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Jul 15, 2020 - 4:24:02 PM

beegee

USA

21760 posts since 7/6/2005

I just finished setting up another bottlecap, and I must say that I did not like it any better than the previous one I just worked on.

Somebody had done some work on this, The screw in the heel was badly bent from over tightening the bolt and the nack angle was all screwed up. The nut was filed really deep and the strings were too close together, as well as the bridge slots. The action was way too high. The rim where the nck mounts had been ground down and the hole for the mounting bolt had been re-drilled sorta crooked to enlarge it.

I made a new bone nut, tightened the head slightly, added a 5/8" bridge and leveled and dressed the frets. It had been re-fretted before and the frets are really too short, but they were not badly worn, so there is no point in replacing them.

It actually belongs to a student and I loaned him a real banjo for a week while I worked on this. Hopefully, he will be working toward an upgrade as he progresses.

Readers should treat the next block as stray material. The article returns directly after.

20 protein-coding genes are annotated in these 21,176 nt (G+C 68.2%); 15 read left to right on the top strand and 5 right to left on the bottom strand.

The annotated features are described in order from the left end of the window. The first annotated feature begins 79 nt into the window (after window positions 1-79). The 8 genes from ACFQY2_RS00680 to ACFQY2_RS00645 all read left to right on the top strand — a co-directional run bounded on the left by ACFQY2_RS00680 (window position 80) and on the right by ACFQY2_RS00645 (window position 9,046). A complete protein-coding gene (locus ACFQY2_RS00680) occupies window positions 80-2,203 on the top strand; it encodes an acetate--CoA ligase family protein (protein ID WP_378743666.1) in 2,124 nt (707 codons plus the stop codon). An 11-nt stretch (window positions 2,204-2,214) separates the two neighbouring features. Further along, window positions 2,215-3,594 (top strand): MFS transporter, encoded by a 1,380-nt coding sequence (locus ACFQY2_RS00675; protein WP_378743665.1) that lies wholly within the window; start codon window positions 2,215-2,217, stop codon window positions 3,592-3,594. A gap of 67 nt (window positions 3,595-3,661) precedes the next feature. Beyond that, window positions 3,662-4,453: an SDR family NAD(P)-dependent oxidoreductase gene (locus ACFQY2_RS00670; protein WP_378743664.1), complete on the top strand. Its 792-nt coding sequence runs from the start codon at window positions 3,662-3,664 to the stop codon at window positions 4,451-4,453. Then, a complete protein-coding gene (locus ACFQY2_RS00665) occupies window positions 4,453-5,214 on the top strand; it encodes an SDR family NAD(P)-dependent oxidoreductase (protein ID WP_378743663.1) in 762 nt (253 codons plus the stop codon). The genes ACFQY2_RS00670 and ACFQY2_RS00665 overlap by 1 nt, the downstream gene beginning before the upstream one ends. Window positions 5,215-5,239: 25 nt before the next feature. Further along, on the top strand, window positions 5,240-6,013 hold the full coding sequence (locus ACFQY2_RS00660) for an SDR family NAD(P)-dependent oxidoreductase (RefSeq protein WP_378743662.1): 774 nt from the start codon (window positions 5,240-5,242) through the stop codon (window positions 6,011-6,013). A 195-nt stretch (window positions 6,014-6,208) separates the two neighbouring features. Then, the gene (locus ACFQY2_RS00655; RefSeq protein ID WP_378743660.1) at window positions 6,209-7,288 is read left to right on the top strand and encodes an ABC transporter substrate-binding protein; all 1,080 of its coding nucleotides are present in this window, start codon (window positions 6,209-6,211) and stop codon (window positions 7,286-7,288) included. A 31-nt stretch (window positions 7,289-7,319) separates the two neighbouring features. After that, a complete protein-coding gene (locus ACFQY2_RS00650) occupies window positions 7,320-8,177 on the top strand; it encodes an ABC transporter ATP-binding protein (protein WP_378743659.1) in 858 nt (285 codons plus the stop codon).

But, I am still not fond of working on these things. Everything is poorly-fitted and things move around too much.

Jul 15, 2020 - 5:15:54 PM
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56 posts since 9/23/2019

I started on a Fender bottlecap. I always blamed grad school for putting an end to my first attempt at learning banjo, but looking back, I think it was mostly that instrument's fault.

Jul 15, 2020 - 7:00:42 PM

beegee

USA

21760 posts since 7/6/2005

quote:
Originally posted by szbassoon

I started on a Fender bottlecap. I always blamed grad school for putting an end to my first attempt at learning banjo, but looking back, I think it was mostly that instrument's fault.